A coal mining region in Pennsylvania, US, was once known as Little Lithuania. In the 19th century, thousands of Lithuanians came to work in the coal mines, built churches and left six Lithuanian cemeteries here. Today, Lithuanian heritage in Pennsylvania is disappearing.
The town of Shenandoah was once the Lithuanian “capital” in the US. Now, it is a town of dilapidated wooden buildings that has seen its population shrink several times following the decline of the coal industry.
The city’s heyday was in the 1920s when the city’s population was nearly 30,000 people. At the time, Lithuanians were the largest ethnic minority in the city, and several of them were elected mayors. Even today, the Lithuanian surname – Lukašiūnas – can be seen on faded posters in the city, honouring residents who served in the US Army. A memorial has also been erected in the town centre. The sign reads: “Little Lithuania”.
There are still many descendants of Little Lithuania in the vicinity. Alvin Luschas’ grandfather moved to the US from Lithuania in 1905 because he did not want to serve in the Tsar’s army, as Moscow was at war with Japan at the time. The surname comes from the Lithuanian word “lūšis” (lynx). Alvin’s grandfather worked in the mines: “It killed him. He died of coal miners’ asthma. My father worked in the mines too. He was in a disaster – the mine collapsed.”
The plight of that generation of immigrants is also reflected in the region’s six Lithuanian cemeteries. “Killed in a mine,” several tombstones of the early twentieth century read. “I feel that my Lithuanian background has created my success in this country. It’s because of the work ethic – there is nothing harder than working in the mines,” Alvinas says.
The grandparents of Eleina Luschas, Alvin’s wife, also moved to the US from Lithuania more than a century ago. Eleina and Alvin met in the Lithuanian primary school. “My mother and aunt often spoke Lithuanian. But we – Alvinas and I – did not learn Lithuanian,” she shares.
“We learned Lithuanian in the first grade of school, we learned the Lithuanian national anthem and a few words, but they wanted to make us Americans. They didn’t want us to know our mother tongue because it was not easy to fit in. […] Oh, how I wish I could speak Lithuanian,” Eleina adds.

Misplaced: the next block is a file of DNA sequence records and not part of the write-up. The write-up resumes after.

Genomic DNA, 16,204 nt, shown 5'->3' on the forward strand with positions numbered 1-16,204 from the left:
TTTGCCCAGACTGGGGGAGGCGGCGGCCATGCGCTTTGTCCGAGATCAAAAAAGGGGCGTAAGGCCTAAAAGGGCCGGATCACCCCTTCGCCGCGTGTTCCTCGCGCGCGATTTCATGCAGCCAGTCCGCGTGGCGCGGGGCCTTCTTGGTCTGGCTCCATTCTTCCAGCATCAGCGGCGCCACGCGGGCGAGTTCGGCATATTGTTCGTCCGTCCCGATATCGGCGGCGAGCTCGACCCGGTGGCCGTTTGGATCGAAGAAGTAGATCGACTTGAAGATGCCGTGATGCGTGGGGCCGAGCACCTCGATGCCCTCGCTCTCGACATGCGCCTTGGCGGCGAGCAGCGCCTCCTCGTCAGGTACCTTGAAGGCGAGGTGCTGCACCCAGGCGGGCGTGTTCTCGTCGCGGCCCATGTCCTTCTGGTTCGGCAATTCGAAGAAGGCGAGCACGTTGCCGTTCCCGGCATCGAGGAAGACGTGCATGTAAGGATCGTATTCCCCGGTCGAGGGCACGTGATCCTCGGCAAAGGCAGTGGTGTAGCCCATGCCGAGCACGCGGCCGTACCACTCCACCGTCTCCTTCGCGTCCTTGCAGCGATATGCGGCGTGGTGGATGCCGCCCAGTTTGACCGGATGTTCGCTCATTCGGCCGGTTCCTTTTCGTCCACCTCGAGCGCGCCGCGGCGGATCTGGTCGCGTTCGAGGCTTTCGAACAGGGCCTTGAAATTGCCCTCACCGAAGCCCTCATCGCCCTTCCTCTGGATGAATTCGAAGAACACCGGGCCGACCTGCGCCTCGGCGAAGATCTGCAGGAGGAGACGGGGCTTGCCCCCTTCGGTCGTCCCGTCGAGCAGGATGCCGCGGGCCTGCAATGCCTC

The family of Vilius Žalpis also lived in the US for more than a hundred years. He started learning Lithuanian when he was 21. He then also changed his surname from Americanized Zolp back to Žalpis. “I try to learn ten [Lithuanian] words every day. But I always struggle with the pronouns,” he says. Vilius is now the leader of the Šaknys (Roots) project (www.saknys.lt) which aims to preserve Lithuanian heritage in the US and cleans up abandoned Lithuanian cemeteries.
In the neighbouring town of Mahanoy, a former Lithuanian church still bears Lithuanian words on its stained-glass windows. But most Lithuanian heritage here is in a state of decay. “Private property,” is written at the entrance to one abandoned Lithuanian cemetery. “We wanted to come here, but we didn’t get permission,” Vilius says. The company that now owns the site refused to allow the Šaknys project to clean up the century-old Lithuanian cemetery. According to Vilius, it replied that cleaning up the cemetery would only attract more visitors.
According to the locals, the Lithuanian heritage in this region of Pennsylvania is remembered by fewer and fewer descendants. “My husband is half Lithuanian, and I am three-quarters Lithuanian. When things start to blend, people don’t know their origins anymore,” says Eleina Luschas. “I think we have many things to be grateful for – for having the heritage that we have, as well as the opportunity to understand who we are and where we come from,” said Alvin.